Venezuela is a communist planned economy with an authoritarian government. It is, therefore, an example of Socialism. Under Chavez and Maduro, Venezuela's economy became a planned economy based on oil production, with few other industries, its oil industry has been nationalized since 1973, and there were significant petrol subsidies for its citizens.
In 1973, Venezuela voted to nationalize its oil industry outright, effective 1 January 1976, with Petróleos de Venezuela (PDVSA) taking over and presiding over a number of holding companies; in subsequent years, Venezuela built a vast refining and marketing system in the U.S. and Europe.
Under the tenures of Hugo Chávez and his successor Nicolás Maduro, many businesses abandoned Venezuela. In 1999, there were 13,000 companies in the country. By 2016, less than a third of companies remained in Venezuela, with only 4,000 companies operating in the nation.
Venezuela has large energy subsidies. In 2015, the cost of petrol was just US$0.06 per gallon, costing 23% of government revenues.
Although Venezuela's economy was planned around a single industry, they are beginning to diversify.
A range of other natural resources, including iron ore, coal, bauxite, gold, nickel and diamonds, are in various stages of development and production. In April 2000, Venezuela's president decreed a new mining law and regulations were adopted to encourage greater private sector participation in mineral extraction.
Some reasons for the failure of Venezuela's economy:
At first, the economic decline was due to low oil prices, but it was fueled by the turmoil of the 2002 coup attempt and the 2002–2003 business strike. Other factors of the decline were an exodus of capital from the country and a reluctance of foreign investors.
The 1999 Vargas tragedy was a disaster that struck the Vargas State of Venezuela on 15 December 1999, when the torrential rains and the flash floods and debris flows that followed on December 14–16 that killed tens of thousands of people, destroyed thousands of homes, and led to the complete collapse of the state's infrastructure.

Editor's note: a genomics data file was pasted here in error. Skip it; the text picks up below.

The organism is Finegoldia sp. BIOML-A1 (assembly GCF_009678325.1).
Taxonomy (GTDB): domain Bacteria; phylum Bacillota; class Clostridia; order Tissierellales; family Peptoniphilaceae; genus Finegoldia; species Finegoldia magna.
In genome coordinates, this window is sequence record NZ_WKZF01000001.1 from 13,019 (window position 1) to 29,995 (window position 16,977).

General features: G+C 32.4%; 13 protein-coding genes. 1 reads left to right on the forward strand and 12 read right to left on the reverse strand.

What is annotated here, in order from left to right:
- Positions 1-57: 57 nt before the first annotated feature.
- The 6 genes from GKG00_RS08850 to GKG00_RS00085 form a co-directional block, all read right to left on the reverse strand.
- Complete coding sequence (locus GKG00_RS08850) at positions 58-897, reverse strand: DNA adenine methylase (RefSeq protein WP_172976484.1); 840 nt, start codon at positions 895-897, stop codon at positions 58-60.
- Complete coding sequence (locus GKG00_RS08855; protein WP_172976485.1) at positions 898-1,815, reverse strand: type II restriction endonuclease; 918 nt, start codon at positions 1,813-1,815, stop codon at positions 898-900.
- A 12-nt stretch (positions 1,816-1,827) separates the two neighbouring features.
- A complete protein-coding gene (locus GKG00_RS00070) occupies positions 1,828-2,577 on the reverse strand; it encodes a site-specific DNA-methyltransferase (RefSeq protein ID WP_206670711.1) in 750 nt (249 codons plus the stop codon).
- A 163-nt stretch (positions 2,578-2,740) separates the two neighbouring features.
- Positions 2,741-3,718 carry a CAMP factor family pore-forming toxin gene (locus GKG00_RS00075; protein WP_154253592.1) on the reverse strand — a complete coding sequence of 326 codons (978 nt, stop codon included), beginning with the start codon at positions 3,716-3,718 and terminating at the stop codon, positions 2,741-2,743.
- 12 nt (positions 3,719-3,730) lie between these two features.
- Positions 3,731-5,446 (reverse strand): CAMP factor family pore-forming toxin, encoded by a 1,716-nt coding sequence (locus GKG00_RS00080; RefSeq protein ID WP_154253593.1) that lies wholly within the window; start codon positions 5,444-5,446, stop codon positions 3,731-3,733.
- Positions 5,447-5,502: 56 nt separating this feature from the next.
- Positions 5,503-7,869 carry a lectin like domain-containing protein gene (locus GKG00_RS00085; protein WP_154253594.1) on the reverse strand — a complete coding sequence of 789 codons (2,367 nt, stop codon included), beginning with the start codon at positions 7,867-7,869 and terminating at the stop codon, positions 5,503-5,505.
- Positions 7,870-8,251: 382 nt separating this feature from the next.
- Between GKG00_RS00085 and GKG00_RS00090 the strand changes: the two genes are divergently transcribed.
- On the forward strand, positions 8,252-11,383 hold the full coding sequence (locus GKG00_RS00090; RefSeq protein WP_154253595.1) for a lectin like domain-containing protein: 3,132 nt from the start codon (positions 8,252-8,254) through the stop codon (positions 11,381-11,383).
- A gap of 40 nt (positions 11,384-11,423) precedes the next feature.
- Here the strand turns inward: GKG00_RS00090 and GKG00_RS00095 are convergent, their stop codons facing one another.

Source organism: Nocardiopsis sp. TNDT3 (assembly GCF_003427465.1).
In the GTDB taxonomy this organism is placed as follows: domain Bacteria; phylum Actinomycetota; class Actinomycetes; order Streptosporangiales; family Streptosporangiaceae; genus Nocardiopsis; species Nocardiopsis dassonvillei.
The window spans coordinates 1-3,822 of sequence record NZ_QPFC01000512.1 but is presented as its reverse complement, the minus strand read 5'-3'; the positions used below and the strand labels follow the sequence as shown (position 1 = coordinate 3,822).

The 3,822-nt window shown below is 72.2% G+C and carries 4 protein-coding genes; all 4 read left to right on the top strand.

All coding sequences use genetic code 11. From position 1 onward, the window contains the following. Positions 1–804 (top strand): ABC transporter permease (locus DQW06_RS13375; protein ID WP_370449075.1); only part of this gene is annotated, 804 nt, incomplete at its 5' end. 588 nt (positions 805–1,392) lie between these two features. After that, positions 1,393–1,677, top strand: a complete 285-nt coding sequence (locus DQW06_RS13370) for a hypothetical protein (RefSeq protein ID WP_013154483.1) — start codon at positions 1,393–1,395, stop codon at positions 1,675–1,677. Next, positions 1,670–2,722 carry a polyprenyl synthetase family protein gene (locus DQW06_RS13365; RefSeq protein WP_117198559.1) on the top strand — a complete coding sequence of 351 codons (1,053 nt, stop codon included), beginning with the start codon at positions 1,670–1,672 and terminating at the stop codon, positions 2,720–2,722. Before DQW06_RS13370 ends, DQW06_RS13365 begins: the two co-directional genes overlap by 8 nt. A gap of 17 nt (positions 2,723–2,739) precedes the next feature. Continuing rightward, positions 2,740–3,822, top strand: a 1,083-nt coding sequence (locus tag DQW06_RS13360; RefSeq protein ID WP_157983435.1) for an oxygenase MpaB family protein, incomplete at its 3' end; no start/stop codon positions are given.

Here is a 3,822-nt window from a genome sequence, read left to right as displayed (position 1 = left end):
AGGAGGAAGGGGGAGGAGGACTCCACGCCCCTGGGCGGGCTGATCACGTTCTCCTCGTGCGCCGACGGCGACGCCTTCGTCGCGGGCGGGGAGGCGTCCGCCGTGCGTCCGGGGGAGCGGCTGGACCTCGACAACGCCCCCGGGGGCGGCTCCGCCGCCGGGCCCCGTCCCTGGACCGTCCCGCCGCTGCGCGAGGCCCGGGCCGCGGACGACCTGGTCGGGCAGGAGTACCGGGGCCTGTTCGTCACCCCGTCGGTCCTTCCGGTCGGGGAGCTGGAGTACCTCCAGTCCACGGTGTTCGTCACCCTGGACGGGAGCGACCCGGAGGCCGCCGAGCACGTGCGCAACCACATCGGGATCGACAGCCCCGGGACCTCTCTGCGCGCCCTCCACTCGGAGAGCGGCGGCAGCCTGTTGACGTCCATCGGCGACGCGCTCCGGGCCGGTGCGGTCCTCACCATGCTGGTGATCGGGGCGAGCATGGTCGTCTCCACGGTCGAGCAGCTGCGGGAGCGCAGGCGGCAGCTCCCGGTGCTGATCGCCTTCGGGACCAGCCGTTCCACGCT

Venezuela as an example of failed Socialism in debate
A lot of internet conversations use Venezuela as an example of Socialism failing, and they often do it in response to discussions of Democratic Socialists in America, and the viability of Democratic Socialism at large. Undoubtedly, this argument is the main driver for the existence of this stackexchange question and quite a lot of other stackexchange questions about Venezuela. This attempt to associate Democratic Socialism with Authoritarian Socialism is a mistake for multiple reasons:
- Although many political candidates in the United States are now self-identifying as "Democratic Socialist," they tend to model their principals after Nordic Model Social Democracy. Social Democracy and Democratic Socialism are somewhat close in many ways, but Social Democracy is a bit more like a well-taxed Capitalist economy with social benefits; whereas Democratic Socialism has more government control over the economy, property and institutions are more public than private, and there are more elements of a decentralized planned economy.
- Democratic Socialism and Authoritarian Socialism are not the same thing and do not have equal track records.
Democratic socialists oppose the Soviet economic model, rejecting the authoritarian form of governance and highly centralized command economy that took form in the Soviet Union in the early 20th century.